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How to Increase Mobility in Older Adults

Older adults with mobility

Your overall health and well-being are intimately linked to movement. It is equally true that, as you age, your ability to move about easily and freely can decline, unless you take the necessary precautions to safeguard your mobility. According to geriatricians and gerontologists, when it comes to mobility in older adults, there are two preventive measures everyone should be taking:

  1. Staying physically active 
  2. Giving your muscles, bones, and tissues the nutrients they need to remain mobile  

Why Mobility in Older Adults Is So Important

Did you know that up to half of all men and women 65 years and older report having trouble walking or climbing stairs? This indicates a significant impairment in mobility, which can instigate a domino effect on many different facets of life. Mobility impairments increase your risk of falls and fractures, medical conditions, poorer health outcomes, risk of death, and greatly contribute to a decline in overall well-being.

Being mobile in your mature years helps you stay:

  • Mentally strong
  • Cardiovascularly healthy
  • In an optimal weight range
  • Flexible and resilient
  • Less likely to be injured or have a physical disability
  • More likely to be independent

So how do you keep mobility alive as you age? Simple. Feed your body the nutrients that promote muscle growth and maintenance and don’t stop being physically active.

Eat for Mobility 

In addition to eating whole, nutrient-dense and antioxidant-rich foods—that means colorful and dark green fruits and vegetables, lean meats and fish high in protein and omega-3s, and nuts and seeds for additional fiber, vitamins, and minerals—it’s important to supplement your diet with essential amino acids if you want to maintain or improve your mobility.

Amino acids make up the proteins that provide structure and support for cells and allow the body to move. The essential amino acids are a category of protein that is especially important to mobility because the body cannot produce them on its own. We must get essential amino acids from the foods we eat or the supplements we take.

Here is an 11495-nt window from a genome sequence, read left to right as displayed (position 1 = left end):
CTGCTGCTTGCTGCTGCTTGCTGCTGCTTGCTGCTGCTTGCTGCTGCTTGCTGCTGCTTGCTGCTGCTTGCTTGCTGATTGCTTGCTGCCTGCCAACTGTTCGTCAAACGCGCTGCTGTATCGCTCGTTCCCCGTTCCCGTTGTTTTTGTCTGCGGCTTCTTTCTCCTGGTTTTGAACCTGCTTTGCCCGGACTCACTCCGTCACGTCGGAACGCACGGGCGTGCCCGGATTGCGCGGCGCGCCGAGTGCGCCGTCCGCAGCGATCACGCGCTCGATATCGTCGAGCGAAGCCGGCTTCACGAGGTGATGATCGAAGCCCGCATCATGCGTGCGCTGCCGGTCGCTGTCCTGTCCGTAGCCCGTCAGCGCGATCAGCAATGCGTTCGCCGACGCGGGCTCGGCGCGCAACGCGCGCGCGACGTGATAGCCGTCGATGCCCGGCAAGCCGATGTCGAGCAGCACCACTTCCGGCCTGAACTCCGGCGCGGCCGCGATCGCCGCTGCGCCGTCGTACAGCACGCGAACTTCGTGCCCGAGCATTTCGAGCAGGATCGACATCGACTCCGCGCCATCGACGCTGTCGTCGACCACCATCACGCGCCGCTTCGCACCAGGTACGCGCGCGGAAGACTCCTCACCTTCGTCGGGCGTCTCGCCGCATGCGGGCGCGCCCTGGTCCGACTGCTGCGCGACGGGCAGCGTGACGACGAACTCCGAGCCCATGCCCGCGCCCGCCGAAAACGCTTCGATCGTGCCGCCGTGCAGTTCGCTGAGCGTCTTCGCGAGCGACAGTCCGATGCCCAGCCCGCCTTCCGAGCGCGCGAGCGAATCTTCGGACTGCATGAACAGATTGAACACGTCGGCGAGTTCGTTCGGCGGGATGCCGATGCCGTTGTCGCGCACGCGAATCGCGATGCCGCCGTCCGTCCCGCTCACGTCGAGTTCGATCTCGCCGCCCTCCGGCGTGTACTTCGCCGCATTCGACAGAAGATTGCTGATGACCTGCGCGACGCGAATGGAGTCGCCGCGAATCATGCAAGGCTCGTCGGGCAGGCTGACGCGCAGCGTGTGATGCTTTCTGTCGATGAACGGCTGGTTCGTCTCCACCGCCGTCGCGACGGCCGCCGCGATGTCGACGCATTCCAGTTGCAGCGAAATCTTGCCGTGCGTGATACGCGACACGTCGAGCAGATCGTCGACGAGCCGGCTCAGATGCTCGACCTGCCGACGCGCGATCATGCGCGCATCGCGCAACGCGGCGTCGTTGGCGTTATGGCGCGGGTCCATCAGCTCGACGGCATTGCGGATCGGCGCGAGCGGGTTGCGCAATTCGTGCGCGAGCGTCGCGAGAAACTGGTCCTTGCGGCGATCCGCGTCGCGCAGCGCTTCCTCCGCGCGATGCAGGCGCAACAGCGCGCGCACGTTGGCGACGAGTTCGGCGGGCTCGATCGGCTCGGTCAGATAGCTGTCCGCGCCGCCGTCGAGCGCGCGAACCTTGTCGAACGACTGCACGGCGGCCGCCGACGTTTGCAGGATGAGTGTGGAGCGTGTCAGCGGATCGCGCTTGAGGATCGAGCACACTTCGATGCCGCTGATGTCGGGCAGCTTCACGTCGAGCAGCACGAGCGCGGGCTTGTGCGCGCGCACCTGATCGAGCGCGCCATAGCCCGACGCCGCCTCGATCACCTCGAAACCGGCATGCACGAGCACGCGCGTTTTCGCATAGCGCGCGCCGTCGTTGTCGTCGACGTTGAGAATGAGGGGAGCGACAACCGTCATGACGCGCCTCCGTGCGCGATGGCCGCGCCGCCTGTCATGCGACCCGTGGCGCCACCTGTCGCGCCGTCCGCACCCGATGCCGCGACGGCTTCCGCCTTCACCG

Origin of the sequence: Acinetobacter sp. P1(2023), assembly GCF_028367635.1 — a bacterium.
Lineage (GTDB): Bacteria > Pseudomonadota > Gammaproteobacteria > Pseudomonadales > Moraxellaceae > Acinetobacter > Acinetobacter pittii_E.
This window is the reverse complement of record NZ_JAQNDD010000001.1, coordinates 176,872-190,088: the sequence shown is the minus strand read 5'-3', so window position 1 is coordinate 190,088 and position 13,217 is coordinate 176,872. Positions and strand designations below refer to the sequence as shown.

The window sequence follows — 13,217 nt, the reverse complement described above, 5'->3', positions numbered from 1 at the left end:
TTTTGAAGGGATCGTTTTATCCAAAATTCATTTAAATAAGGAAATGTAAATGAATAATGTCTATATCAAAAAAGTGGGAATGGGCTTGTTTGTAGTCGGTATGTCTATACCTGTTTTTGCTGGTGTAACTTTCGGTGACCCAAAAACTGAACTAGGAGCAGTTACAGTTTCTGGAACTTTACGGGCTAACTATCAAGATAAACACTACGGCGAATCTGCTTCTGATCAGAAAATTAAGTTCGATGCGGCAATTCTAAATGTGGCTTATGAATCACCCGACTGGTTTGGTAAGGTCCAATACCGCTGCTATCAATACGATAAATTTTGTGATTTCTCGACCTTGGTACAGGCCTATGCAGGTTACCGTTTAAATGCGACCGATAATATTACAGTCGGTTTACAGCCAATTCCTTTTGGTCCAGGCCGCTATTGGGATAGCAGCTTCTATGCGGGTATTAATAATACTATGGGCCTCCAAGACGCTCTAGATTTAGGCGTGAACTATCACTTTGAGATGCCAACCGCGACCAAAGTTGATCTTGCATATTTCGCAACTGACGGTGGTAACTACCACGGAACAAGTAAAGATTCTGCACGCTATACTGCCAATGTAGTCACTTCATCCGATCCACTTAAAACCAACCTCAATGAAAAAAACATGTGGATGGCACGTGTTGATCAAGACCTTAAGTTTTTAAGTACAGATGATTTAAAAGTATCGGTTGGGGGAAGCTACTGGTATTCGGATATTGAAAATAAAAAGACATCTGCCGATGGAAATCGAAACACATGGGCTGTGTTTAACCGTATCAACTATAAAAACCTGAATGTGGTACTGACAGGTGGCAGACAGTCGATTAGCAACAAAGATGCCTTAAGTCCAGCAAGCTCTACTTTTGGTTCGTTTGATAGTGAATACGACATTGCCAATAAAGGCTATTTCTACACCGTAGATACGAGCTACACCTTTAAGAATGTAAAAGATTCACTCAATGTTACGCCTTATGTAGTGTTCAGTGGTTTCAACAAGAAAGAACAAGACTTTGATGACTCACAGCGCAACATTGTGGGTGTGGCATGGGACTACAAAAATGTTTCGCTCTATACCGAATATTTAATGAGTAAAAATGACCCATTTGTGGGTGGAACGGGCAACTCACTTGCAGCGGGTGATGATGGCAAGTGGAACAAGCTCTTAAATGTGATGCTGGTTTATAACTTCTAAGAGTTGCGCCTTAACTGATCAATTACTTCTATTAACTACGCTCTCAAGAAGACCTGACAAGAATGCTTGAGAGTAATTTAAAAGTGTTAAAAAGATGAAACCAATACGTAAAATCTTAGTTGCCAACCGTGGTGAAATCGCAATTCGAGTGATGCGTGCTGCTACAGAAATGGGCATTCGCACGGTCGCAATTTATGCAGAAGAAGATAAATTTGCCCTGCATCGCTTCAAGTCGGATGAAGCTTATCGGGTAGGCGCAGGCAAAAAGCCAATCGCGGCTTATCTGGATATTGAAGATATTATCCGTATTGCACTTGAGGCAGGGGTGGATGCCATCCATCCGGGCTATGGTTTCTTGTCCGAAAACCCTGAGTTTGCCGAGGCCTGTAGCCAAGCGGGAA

Theoretically, we can meet our essential amino acid needs through diet alone as long as we eat sufficient dietary protein. But this theoretical assumption becomes less tangible the older we get. That’s because as we age, the body becomes less efficient at utilizing the essential amino acids it receives and less responsive to the effects. Our muscle-building mechanisms, for instance, slow way down, and we require a far larger amount of essential amino acids to maintain and build muscle after age 40—more than can be provided through diet alone. This condition, called sarcopenia, or age-related muscle loss, can be prevented, as can the loss of functional ability that leads to mobility disability in older age.

So, taking an essential amino acid supplement helps you meet your protein needs and maintain mobility as you grow older, but that’s not the only benefit. Supplementing with essential amino acids can also reverse the loss of muscle mass, strength, and function in older people, protect against mobility limitations, and improve health outcomes when injury or surgery is needed.

Let’s see essential amino acids in action by taking a look at two common types of surgery related to mobility problems in older adults: knee replacement surgery and hip fracture/hip replacement surgeries. 

Knee Replacement Surgery

An estimated 3.5 million older Americans will undergo total knee arthroplasty by the year 2030. The resulting muscle atrophy and weakness affect mobility, compromise balance, and lead to a greater likelihood of falls. 

Essential amino acids are a proven nutritional therapy to help counter quadriceps-specific muscle atrophy and weakness, accelerate recovery, and improve quality of life for millions of older adults after knee replacement surgery. The 12 weeks after total knee replacement surgery are especially crucial, as they determine both the speed and long-term success of recovery.